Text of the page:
The Coffee Corral coffeehouse at the Ranch is famous around these parts for its unique cup collection. If you really need to understand the way values and objects are used in Java, you gotta start here.
I like cups. Big cups, little cups. Painted tea cups, huge cappuccino bowls, cups with logos from the UCLA coffeehouse. Cups I painted myself at the “All Fired Up” pottery shop. Cups with curvy, sexy handles. Metallic cups that I now know must never, ever go in the microwave.
So when I think of variables, I naturally think of… cups.
A variable is just a cup. It has a size, and it can hold something.
In Java, cups come in two main styles: primitive and reference.
Primitive cups hold primitive values.
Reference cups hold remote controls to objects
We’ll start with primitives. Primitive cups are like the cups they have at the coffeehouse. If you’re familiar with Starbucks’ you know what I mean. They come in different sizes, and each size has a name like short, tall, grande. As in, “I’d like a grande mocha java with extra whipped cream. Oh, and use non-fat milk please”)
Our coffeehouse has a picture of the cups on the counter, so customers know what to order. It looks like this:
In Java, integer primitives comes in different sizes, and those sizes have names. They look like this:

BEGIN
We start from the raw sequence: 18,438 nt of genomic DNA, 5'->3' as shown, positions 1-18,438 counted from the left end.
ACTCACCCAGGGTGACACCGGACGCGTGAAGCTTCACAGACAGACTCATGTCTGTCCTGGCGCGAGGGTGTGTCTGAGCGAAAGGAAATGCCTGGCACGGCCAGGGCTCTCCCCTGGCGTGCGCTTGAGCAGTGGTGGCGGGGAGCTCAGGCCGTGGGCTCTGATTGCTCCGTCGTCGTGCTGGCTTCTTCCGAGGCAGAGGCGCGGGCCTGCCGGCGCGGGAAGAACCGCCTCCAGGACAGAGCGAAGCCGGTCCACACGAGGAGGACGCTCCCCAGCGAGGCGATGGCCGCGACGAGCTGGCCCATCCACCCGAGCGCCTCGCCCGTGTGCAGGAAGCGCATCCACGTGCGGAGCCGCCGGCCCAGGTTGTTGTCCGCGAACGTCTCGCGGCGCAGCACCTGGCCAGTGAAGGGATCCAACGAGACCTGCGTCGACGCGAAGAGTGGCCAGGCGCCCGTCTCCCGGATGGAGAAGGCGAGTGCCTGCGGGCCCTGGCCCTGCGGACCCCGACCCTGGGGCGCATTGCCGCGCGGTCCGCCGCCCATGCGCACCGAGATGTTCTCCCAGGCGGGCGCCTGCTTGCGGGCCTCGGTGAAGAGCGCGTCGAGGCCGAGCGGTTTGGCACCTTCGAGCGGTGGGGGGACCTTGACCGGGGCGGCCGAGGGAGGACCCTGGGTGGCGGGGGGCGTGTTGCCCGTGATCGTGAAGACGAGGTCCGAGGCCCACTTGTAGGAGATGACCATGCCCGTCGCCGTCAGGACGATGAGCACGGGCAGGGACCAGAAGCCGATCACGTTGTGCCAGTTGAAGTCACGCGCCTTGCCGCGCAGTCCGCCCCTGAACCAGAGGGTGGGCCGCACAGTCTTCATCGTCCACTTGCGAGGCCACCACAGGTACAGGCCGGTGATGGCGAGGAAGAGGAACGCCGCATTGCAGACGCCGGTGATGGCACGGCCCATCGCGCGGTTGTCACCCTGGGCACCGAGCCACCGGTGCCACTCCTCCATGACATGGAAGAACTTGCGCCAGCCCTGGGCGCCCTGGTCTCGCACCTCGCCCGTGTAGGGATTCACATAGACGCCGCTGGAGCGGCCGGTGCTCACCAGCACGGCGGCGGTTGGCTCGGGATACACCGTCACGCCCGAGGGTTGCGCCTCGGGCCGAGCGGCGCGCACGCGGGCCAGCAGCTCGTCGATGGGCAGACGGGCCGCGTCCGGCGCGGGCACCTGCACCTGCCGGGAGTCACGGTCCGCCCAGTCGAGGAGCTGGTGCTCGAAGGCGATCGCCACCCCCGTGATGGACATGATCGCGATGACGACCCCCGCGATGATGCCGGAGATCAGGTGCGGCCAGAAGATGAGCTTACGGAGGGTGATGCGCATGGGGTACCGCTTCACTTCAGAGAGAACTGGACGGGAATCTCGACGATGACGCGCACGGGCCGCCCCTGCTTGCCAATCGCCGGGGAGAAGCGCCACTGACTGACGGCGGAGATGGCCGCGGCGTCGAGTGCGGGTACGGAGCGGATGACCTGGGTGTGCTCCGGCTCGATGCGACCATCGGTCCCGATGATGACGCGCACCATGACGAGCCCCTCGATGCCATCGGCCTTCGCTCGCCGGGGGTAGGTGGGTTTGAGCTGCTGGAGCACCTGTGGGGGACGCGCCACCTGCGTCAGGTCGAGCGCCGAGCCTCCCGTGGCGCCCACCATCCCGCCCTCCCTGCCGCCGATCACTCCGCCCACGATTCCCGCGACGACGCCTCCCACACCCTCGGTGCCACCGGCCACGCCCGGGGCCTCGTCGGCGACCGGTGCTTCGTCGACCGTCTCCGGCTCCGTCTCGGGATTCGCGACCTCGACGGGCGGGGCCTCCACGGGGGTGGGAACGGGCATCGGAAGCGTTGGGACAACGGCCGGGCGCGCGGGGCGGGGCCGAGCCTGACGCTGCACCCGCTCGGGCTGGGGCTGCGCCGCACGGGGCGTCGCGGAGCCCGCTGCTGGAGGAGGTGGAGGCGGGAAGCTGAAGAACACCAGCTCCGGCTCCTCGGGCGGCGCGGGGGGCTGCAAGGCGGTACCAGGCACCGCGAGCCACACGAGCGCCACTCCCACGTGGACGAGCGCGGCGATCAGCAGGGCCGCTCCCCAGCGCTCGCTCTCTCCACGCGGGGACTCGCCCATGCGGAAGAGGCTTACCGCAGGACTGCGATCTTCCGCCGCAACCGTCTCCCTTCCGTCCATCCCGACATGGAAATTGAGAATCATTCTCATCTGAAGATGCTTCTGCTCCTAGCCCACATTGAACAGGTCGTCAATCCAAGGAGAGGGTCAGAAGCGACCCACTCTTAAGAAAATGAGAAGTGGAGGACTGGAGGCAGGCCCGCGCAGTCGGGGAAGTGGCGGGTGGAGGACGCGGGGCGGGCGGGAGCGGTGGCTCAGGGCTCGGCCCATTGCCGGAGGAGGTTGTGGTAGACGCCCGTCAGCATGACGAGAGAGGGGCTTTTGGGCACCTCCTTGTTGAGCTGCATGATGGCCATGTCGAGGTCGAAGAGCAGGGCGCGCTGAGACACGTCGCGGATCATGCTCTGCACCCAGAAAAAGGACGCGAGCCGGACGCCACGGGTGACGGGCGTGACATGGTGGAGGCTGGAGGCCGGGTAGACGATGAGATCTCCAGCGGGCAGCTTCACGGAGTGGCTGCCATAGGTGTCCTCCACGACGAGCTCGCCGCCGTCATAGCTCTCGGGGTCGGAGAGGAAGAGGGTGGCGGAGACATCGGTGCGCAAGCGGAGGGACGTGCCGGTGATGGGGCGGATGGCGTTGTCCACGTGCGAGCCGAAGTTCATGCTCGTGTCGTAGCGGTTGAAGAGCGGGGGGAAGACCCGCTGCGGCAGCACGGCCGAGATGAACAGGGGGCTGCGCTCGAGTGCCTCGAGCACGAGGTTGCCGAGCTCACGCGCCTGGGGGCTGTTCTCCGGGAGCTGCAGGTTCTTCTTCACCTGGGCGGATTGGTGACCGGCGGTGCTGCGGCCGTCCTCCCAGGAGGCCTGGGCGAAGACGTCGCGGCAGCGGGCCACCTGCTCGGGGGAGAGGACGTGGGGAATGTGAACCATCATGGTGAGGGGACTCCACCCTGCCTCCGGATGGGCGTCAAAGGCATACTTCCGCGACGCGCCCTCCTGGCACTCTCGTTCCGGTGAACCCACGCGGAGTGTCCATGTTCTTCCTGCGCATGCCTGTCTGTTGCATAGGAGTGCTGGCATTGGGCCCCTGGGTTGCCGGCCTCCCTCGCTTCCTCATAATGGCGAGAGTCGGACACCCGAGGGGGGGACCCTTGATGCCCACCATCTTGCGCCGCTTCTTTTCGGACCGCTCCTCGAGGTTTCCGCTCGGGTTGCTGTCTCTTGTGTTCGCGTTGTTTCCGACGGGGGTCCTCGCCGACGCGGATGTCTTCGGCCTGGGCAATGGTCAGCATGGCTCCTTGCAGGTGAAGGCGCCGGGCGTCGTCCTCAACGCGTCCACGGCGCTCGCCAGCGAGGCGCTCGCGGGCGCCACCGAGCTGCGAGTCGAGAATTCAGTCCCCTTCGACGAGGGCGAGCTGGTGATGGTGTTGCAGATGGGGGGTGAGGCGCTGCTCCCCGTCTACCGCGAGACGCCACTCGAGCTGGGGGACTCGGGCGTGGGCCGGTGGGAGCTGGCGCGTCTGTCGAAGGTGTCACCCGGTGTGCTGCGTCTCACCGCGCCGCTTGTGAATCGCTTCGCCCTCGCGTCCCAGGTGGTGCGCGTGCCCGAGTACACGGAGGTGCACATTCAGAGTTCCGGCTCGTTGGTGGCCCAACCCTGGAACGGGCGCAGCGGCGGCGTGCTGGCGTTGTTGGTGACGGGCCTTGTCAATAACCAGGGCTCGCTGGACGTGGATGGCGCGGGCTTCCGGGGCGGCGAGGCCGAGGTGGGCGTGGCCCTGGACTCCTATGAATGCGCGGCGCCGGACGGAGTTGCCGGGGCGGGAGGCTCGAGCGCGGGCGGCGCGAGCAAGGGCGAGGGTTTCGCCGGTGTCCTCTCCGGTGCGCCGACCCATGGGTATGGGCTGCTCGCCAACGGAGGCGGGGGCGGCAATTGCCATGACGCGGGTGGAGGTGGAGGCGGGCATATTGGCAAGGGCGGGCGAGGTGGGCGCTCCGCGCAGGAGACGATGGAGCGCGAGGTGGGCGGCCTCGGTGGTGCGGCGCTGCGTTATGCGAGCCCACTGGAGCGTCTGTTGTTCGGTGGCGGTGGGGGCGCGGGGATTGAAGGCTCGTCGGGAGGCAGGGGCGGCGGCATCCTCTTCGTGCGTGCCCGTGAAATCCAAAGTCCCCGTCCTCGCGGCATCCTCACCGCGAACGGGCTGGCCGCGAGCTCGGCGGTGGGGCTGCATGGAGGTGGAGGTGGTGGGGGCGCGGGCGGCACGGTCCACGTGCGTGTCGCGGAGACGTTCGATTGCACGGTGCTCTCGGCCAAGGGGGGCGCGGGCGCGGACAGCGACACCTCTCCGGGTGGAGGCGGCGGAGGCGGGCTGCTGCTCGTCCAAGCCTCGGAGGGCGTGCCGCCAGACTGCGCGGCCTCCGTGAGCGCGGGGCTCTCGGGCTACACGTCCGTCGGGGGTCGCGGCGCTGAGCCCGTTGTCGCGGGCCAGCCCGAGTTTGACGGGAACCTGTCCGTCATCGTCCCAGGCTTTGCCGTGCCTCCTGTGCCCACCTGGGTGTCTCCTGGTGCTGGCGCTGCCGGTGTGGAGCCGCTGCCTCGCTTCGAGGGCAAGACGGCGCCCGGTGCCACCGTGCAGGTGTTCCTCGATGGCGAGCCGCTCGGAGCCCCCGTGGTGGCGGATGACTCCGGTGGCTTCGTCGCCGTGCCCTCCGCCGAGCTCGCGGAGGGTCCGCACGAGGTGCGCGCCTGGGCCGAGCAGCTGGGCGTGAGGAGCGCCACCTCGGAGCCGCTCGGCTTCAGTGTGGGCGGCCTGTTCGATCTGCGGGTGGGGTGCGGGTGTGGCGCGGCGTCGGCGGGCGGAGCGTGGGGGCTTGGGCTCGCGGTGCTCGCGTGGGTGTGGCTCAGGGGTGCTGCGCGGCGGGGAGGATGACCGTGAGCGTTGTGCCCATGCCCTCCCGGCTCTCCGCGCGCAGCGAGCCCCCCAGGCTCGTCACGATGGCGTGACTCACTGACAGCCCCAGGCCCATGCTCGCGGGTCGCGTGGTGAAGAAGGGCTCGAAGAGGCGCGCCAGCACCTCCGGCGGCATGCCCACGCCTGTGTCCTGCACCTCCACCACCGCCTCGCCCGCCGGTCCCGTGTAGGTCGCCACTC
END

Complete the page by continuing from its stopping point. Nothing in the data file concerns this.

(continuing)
These cups hold a value.
So instead of saying, “I’d like a tall French Roast”, you say to the compiler, “I’d like an int with the number 90 please.” And that’s what you get. (you also have to give your cup a name, but we’ll get to that later.)
The number 90 is dropped into your int-sized cup.
But what about floating point numbers? (the things with decimal points)
They get their own cups too.
And there’s another cup for booleans, that can store values of true or false. And a cup for chars, that store single characters like the letter ‘c’ or ‘z’.
In Java, each of these cups (float, char, long, etc.) is a specific size. Byte is the smallest, double and long are the largest. Rather than measure in milliliters (or ounces as we do in Pakistan) Java variables have a size measured in bits:
byte = 8 bits
short = 16 bits
int = 32 bits
long = 64 bits
All of these integer types are SIGNED. The leftmost bit represents the sign (positive or negative) and is NOT part of the value. So with a byte, for instance, you don’t get the whole 8 bits to represent your value. You get 7. This gives you a range, for bytes, of :
(-2 to the 7th) through (2 to the 7th) -1. Why that little -1 on the end? Because zero is in there, and zero counts as negative. Works the same way with the others.
float = 32 bits
double = 64 bits
Floating point numbers are in the IEEE 754 standard. If that means anything to you, great. If it doesn’t, well, then, you’ll just have to struggle through the long technical dissertation on floating point numbers which I feel compelled to insert here. What the heck, I’ll skip it.
We rejoin our primitive variables, already in progress.
char = 16 bits, UNSIGNED
(Unicode format — for English, it maps perfectly to ASCII with the high 8-bits just hanging out as a bunch of zeros)